School Anti-bullying Legislation and Workplace Bullying Rules and Regulations

Paper Type:  Research paper
Pages:  6
Wordcount:  1593 Words
Date:  2021-04-07

Introduction 1
School Anti-bullying Legislation, Anti-bullying Programs and Policies 1
Antecedents of Workplace Bullying 5
Conclusion 13
References 15

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Concern about the high prevalence of school bullying has led to the development of school anti-bullying legislation, which requires schools to have clear policies and programs to fight bullying. While it may seem that the recent school anti-bullying legislation might trigger the adoption of strict anti-bullying rules in the workplace, an examination of the effectiveness of school anti-bullying legislation presents a different perspective. In addition, research has not yielded clear evidence on the antecedents of workplace bullying. Without clear evidence on the antecedents of workplace bullying, it is difficult for organizations to formulate effective anti-bullying rules and regulations. With the recent legislation against bullying in schools, the workplace will not formulate strict rules and regulations against bullying.

School Anti-bullying Legislation, Anti-bullying Programs and PoliciesWhen examining the impact that school anti-bullying legislation will have on the workplace, it is necessary to assess if the legislation has been effective in reducing school bullying. The provisions of school anti-bullying legislation require school administrators to adopt policies and programs for preventing bullying. The effectiveness of school-based anti-bullying programs in combating bullying has drawn the interest of researchers. In a review of experimental studies undertaken in the 15 years to 2001, Rigby (2002) evaluated the extent to which anti-bullying programs had been effective in reducing school bullying. Rigbys (2002) Meta-analysis considered empirical studies that had measured, reliably, the prevalence of bullying in the period before and after the adoption of an anti-bullying intervention program.

While the studies reviewed in Rigbys (2002) Meta-analysis had variation in their methodological approaches, the analysis revealed that on eight out of nine occasions, intervention programs resulting from anti-bullying legislation helped to reduce the prevalence of school bullying. Key factors for the success of school anti-bullying programs identified by Rigby (2002) included the participants age and the school administrators commitment to program implementation. In particular, anti-bullying programs were more likely to be successful when students are young compared to when they are older. Also, there was a significant reduction in the incidence of bullying when the people tasked with program implementation were thorough.

Anti-bullying programs employ rules, sanctions, and problem-solving approaches to combat school bullying. Examples of problem solving mechanisms include the method of shared concern and mediation. In the studies reviewed by Rigby (2002), the programs that had anchorage on the problem-solving approach registered modest success in reducing the incidence of school bullying. Another strand of the studies analyzed by Rigby (2002) examined anti-bullying programs that followed a model of rules and sanctions. Interventions based on the rules and sanctions model trace their origin to a 1983 project undertaken in Bergen, Norway; this project sought to address the bullying crisis. Over a two-year period, Olweus (1993) reported a significant decline in the incidence of bullying in Norwegian schools. Interventions employing the rules and sanctions model have yielded mixed outcomes; rules and sanctions have not resulted in a change in bullying behavior in some cases, while in others, they have contributed to a modest reduction in bullying. The ineffectiveness of rules and sanctions in eliminating school bullying exemplifies why legislation is not the ultimate antidote to school bullying.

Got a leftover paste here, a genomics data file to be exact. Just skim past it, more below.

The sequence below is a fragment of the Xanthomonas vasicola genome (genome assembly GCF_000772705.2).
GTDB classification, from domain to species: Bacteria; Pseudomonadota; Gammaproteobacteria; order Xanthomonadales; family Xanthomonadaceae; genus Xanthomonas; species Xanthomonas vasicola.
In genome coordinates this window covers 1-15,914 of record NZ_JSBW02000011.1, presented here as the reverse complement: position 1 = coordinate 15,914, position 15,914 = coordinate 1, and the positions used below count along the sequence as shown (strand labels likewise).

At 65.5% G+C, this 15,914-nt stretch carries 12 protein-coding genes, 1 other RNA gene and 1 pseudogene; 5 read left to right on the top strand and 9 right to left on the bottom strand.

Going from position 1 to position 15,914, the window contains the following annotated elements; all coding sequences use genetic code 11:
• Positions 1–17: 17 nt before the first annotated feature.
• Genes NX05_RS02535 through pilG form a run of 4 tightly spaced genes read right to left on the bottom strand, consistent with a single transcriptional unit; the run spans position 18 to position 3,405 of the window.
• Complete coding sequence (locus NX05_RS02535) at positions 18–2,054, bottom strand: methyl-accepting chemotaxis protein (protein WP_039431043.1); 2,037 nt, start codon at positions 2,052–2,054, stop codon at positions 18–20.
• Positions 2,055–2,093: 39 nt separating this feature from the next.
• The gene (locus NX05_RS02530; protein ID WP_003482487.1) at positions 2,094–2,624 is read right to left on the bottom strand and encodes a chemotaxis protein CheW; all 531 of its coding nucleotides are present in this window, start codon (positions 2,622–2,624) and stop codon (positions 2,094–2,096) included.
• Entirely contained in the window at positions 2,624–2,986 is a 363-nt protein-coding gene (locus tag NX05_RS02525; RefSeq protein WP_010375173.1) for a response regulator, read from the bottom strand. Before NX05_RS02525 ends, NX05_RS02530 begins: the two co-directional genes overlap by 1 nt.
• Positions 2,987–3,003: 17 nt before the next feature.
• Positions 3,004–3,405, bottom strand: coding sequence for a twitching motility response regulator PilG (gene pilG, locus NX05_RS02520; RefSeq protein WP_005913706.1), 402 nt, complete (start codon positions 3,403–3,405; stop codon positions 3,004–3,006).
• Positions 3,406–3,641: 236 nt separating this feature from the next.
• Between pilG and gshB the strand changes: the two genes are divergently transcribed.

Smith (2000) notes that in most cases, anti-bullying programs have been modestly successful in combating school bullying. Anti-bullying programs have become ubiquitous, although there is no clarity on the extent to which such programs are effective. In an analysis of school-based anti-bullying programs, Tfoti and Farrington (2011) found that the typical program helped reduced the incidence of bullying by between 20% and 23%. While anti-bullying programs have shown modest success, school administrators have found it difficult to sustain the success. Most programs follow the Olweus Bullying Prevention Program (OBPP) model. In the OBPP model, the interventions in an anti-bullying program entail, among others, improving how peer groups relate, enhancing the safety of schools, and making the school environment supportive of learning and growth (OBPP, 2012). However, the goals of OBPP interventions can be counterproductive considering that they have the potential to perpetuate the bullying cycle; the OBPPs sole focus is on the students environment.

Without simultaneous changes to home, school and a students environment, anti-bullying programs cannot have meaningful impact in reducing school bullying. A social justice perspective to school anti-bullying programs can help enhance their effectiveness, but anti-bullying legislation does not mandate schools to implement programs that incorporate the social justice perspective. In a social justice perspective to school anti-bullying efforts, there is emphasis on the pursuit of restorative goals, building strong teams, and fostering good relations among all stakeholders. School administrators employing the social justice perspective focus on developing good relationships while seeking restitutions for learners who suffered bullying before the implementation of an anti-bullying intervention program. While temporary, the good thing with the social justice approach is it helps in restoring harmony within a learning institution. When combined with an understanding of the antecedents of bullying, the social justice approach enhances the effectiveness of school-based anti-bullying programs.